People who smoke or have lung cancer should think twice about taking vitamin supplements, according to a Swedish study Wednesday that showed certain antioxidants may make tumors grow faster.

Recommended for you

Creation of synthetic horsepox virus could lead to more effective smallpox vaccine

January 19, 2018
UAlberta researchers created a new synthetic virus that could lead to the development of a more effective vaccine against smallpox. The discovery demonstrates how techniques based on the use of synthetic DNA can be used to ...

Study ends debate over role of steroids in treating septic shock

January 19, 2018
The results from the largest ever study of septic shock could improve treatment for critically ill patients and save health systems worldwide hundreds of millions of dollars each year.

New approach could help curtail hospitalizations due to influenza infection

January 18, 2018
More than 700,000 Americans were hospitalized due to illnesses associated with the seasonal flu during the 2014-15 flu season, according to federal estimates. A radical new approach to vaccine development at UCLA may help ...

Zika virus damages placenta, which may explain malformed babies

January 18, 2018
Though the Zika virus is widely known for a recent outbreak that caused children to be born with microencephaly, or having a small head, and other malformations, scientists have struggled to explain how the virus affects ...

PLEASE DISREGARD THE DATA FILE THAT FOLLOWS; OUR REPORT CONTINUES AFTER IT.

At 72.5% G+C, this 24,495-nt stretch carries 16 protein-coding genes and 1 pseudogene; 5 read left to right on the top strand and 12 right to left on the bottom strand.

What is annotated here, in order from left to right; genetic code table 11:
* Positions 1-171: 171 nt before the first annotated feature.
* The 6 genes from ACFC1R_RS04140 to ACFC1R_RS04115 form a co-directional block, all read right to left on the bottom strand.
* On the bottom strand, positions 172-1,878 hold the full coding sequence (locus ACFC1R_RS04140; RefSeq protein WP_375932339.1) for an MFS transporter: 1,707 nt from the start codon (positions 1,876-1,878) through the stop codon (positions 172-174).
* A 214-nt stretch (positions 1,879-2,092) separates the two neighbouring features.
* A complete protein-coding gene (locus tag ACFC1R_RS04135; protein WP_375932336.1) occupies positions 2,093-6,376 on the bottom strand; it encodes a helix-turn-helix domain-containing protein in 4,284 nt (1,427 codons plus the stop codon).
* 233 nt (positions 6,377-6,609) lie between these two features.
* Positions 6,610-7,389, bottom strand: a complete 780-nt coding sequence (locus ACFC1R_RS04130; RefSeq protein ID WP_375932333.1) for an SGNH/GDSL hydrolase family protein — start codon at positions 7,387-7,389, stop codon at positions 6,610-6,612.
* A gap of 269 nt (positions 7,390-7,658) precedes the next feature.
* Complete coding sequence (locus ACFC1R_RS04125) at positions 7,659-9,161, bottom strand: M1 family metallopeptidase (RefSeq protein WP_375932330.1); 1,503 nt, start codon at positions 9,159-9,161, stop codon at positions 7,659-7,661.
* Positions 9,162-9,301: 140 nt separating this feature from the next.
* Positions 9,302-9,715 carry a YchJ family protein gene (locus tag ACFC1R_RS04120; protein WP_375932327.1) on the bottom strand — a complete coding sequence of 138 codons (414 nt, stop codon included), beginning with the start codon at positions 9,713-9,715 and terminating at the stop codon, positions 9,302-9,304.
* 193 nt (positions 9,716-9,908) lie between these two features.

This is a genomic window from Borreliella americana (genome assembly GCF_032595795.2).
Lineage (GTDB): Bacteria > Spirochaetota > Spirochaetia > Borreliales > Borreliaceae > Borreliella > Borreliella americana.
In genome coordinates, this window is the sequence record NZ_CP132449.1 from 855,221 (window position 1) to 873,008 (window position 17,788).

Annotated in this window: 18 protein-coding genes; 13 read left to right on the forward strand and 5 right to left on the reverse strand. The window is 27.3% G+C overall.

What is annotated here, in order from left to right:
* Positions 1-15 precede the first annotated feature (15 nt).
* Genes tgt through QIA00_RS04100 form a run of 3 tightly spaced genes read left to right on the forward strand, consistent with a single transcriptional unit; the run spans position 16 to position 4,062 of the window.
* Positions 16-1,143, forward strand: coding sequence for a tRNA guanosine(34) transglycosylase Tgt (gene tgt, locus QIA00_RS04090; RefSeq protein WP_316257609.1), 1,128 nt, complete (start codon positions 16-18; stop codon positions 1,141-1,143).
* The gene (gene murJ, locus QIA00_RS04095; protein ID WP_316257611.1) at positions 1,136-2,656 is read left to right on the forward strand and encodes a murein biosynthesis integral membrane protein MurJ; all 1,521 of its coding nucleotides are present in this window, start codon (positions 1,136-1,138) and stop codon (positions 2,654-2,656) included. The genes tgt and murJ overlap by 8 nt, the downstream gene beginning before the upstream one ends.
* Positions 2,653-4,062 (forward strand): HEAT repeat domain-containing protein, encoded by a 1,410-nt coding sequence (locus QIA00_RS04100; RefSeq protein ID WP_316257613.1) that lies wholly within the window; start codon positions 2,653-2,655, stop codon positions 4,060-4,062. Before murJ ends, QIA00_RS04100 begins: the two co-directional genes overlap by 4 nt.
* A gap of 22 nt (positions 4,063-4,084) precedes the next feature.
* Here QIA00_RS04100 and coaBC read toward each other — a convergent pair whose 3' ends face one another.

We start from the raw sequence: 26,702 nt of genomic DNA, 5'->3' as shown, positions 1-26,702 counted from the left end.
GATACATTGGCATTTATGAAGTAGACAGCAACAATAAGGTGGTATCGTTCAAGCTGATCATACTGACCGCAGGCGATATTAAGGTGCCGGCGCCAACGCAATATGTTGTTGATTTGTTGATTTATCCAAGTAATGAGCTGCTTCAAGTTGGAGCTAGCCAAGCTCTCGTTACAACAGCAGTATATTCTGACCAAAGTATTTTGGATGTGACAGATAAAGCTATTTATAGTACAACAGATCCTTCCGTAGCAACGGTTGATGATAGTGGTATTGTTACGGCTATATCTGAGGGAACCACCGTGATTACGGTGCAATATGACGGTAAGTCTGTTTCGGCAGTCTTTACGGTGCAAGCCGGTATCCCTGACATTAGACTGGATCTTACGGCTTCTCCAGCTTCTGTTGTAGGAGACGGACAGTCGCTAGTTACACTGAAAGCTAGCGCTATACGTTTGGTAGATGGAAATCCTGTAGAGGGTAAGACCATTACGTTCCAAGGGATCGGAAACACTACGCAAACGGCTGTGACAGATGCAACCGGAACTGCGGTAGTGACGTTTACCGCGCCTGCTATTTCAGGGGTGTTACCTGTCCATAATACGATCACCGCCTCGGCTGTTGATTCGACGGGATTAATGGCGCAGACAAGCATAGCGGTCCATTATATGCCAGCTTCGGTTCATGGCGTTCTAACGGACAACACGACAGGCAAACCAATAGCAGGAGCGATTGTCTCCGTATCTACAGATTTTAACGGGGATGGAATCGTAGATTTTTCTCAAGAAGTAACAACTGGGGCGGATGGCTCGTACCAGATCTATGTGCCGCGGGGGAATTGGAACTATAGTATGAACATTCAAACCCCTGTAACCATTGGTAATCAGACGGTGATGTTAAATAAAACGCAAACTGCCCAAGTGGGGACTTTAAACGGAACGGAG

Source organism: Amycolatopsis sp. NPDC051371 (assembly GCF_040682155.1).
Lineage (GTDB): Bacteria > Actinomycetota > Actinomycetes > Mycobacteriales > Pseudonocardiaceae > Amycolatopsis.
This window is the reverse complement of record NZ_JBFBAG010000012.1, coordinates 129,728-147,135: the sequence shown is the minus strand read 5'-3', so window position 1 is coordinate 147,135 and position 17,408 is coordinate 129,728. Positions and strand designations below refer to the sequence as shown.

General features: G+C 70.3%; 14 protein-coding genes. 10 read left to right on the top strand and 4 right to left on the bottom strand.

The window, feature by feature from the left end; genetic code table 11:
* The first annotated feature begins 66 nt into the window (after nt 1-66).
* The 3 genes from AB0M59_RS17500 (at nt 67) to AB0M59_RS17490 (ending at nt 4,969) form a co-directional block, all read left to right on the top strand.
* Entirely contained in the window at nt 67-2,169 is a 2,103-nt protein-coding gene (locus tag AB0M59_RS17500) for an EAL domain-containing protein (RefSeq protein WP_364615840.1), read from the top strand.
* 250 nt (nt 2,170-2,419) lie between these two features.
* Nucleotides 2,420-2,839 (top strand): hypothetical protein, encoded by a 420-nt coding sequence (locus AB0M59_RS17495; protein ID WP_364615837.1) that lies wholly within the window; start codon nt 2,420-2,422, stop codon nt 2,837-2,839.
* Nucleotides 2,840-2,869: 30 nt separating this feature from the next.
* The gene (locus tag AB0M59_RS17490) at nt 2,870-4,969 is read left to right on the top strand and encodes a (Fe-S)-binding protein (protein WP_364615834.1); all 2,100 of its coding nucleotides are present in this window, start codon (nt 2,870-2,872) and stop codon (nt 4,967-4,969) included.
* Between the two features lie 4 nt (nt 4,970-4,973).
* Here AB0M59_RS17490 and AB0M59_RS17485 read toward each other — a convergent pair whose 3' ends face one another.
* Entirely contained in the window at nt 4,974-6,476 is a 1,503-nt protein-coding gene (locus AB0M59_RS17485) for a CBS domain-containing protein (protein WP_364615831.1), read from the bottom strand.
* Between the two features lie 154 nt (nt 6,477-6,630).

Certain flu virus mutations may compensate for fitness costs of other mutations

January 18, 2018
Seasonal flu viruses continually undergo mutations that help them evade the human immune system, but some of these mutations can reduce a virus's potency. According to new research published in PLOS Pathogens, certain mutations ...

Study reveals how MRSA infection compromises lymphatic function

January 17, 2018
Infections of the skin or other soft tissues with the hard-to-treat MRSA (methicillin-resistant Staphylococcus aureus) bacteria appear to permanently compromise the lymphatic system, which is crucial to immune system function. ...

0 comments

Please sign in to add a comment. Registration is free, and takes less than a minute. Read more

Click here to reset your password.
Sign in to get notified via email when new comments are made.